Federal Overtime Law | Fair Labor Standards Act (FLSA) | 29 U.S.C. § 210 | Court Review of Wage Orders in Puerto Rico and the Virgin Islands

If you believe that your employer has not paid you all of the overtime pay, hourly wages, salary and other benefits that you believe your employer owes you, tell us your overtime and wage story!

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Federal Overtime Law | Fair Labor Standards Act (FLSA) | 29 U.S.C. § 210 | Court Review of Wage Orders in Puerto Rico and the Virgin Islands

(a) Any person aggrieved by an order of the Secretary issued under section 208 of this title may obtain a review of such order in the United States Court of Appeals for any circuit wherein such person resides or has his principal place of business, or in the United States Court of Appeals for the District of Columbia, by filing in such court, within 60 days after the entry of such order a written petition praying that the order of the Secretary be modified or set aside in whole or in part. A copy of such petition shall forthwith be transmitted by the clerk of the court to the Secretary, and thereupon the Secretary shall file in the court the record of the industry committee upon which the order complained of was entered, as provided in section 2112 of title 28. Upon the filing of such petition such court shall have exclusive jurisdiction to affirm, modify (including provision for the payment of an appropriate minimum wage rate), or set aside such order in whole or in part, so far as it is applicable to the petitioner. The review by the court shall be limited to questions of law, and findings of fact by such industry committee when supported by substantial evidence shall be conclusive. No objection to the order of the Secretary shall be considered by the court unless such objection shall have been urged before such industry committee or unless there were reasonable grounds for failure so to do. If application is made to the court for leave to adduce additional evidence, and it is shown to the satisfaction of the court that such additional evidence may materially affect the result of the proceeding and that there were reasonable grounds for failure to adduce such evidence in the proceedings before such industry committee, the court may order such additional evidence to be taken before an industry committee and to be adduced upon the hearing in such manner and upon such terms and conditions as to the court may seem proper. Such industry committee may modify the initial findings by reason of the additional evidence so taken, and shall file with the court such modified or new findings which if supported by substantial evidence shall be conclusive, and shall also file its recommendation, if any, for the modification or setting aside of the original order. The judgment and decree of the court shall be final, subject to review by the Supreme Court of the United States upon certiorari or certification as provided in section 1254 of title 28.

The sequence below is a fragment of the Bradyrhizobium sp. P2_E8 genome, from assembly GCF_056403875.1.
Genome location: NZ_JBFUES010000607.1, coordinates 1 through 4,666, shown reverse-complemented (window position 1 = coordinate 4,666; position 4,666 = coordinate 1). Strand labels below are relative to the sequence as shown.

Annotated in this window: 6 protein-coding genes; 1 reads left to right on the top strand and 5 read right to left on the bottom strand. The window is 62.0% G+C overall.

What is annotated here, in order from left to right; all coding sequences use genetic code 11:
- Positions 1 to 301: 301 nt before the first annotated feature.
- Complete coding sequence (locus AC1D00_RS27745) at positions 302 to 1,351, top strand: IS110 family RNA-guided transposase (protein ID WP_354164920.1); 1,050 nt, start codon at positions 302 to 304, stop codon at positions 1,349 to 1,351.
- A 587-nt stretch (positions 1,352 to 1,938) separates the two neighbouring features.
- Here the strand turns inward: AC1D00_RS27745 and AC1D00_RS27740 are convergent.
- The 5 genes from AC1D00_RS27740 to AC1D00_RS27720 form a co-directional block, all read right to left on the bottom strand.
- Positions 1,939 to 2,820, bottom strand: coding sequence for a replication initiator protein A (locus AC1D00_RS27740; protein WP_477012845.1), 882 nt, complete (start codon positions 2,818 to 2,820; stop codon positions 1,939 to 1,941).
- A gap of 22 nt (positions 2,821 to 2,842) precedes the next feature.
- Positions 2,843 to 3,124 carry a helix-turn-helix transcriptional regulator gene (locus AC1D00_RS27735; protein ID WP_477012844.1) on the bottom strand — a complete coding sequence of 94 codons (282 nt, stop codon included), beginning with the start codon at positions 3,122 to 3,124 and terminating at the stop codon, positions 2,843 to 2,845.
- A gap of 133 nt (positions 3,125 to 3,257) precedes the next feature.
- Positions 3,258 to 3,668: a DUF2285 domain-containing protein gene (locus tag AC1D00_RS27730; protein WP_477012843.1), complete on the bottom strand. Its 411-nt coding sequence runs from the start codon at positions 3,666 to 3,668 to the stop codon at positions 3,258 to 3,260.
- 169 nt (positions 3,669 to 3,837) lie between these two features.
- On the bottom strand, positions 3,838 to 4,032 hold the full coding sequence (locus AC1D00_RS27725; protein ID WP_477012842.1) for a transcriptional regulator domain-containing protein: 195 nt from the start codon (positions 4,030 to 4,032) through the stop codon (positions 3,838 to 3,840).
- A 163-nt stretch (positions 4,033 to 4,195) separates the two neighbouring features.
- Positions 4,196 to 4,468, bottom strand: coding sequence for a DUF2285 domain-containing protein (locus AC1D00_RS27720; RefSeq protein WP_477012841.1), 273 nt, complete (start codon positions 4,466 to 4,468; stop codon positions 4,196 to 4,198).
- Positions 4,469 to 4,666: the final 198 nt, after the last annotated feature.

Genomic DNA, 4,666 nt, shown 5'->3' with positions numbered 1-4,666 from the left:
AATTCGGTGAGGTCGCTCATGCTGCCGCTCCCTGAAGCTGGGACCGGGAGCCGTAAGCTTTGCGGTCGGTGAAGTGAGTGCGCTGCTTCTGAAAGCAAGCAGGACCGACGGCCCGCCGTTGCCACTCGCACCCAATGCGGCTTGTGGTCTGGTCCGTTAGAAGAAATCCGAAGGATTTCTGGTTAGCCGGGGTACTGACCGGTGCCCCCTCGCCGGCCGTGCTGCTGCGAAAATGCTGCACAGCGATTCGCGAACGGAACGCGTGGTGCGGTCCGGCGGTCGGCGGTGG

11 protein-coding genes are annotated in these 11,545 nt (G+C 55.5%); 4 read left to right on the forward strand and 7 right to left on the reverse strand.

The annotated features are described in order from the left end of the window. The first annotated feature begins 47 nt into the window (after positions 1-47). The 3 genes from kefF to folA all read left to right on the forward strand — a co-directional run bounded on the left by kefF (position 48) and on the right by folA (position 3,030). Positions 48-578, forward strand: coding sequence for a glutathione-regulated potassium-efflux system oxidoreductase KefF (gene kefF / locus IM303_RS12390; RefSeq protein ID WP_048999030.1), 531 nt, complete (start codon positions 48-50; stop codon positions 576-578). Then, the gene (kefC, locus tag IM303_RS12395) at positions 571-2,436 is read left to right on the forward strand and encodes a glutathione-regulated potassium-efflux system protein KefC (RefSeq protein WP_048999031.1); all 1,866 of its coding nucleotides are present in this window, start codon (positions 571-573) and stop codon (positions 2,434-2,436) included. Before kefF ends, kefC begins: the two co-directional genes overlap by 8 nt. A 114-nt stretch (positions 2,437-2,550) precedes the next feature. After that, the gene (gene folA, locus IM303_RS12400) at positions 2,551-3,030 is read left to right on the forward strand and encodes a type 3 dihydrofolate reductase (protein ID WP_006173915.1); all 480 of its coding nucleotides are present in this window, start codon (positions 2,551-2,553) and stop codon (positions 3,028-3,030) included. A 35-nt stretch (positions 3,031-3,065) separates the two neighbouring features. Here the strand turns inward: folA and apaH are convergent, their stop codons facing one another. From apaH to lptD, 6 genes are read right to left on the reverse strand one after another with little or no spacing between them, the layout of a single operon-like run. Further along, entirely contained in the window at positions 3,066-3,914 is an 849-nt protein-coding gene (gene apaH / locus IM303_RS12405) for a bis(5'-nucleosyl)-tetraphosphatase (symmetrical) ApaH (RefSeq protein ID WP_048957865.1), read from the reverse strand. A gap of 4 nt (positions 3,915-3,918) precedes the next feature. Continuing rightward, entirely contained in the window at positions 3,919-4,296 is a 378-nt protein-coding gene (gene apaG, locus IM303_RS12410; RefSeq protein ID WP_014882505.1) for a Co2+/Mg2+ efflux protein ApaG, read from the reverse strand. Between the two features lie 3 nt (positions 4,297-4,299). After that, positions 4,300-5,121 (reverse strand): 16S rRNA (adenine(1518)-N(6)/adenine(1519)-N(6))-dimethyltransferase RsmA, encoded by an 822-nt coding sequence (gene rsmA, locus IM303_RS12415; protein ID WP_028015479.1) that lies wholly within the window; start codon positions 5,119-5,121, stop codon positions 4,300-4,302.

(b) The commencement of proceedings under subsection (a) of this section shall not, unless specifically ordered by the court, operate as a stay of the Administrator’s order. The court shall not grant any stay of the order unless the person complaining of such order shall file in court an undertaking with a surety or sureties satisfactory to the court for the payment to the employees affected by the order, in the event such order is affirmed, of the amount by which the compensation such employees are entitled to receive under the order exceeds the compensation they actually receive while such stay is in effect.

If you believe your employer has not paid you all of the overtime pay, hourly wages, salary and other benefits you believe you are due, contact an overtime pay and employment class action lawyer:

-Report Unpaid Overtime & Wages-

You can also share your overtime pay and wage complaints, if any, with other employees by leaving a comment below.

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-Report Unpaid Overtime & Wages-

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This entry was posted on Thursday, May 22nd, 2008 at 7:16 pm and is filed under Federal Fair Labor Standards Act (FLSA). You can follow any responses to this entry through the RSS 2.0 feed. You can leave a response, or trackback from your own site. By using this blog, you agree to the Terms and Conditions. Under the Terms and Conditions, you agree and understand that your use of this blog does not create an attorney-client relationship, and that the contents of the blog does not constitute legal advice. This blog should not be used as a substitute for competent legal advice from a licensed attorney in your state. Wronged by your Employer? Want to Fight Back? Contact A Class Action Attorney at www.ClassActionConnect.com.

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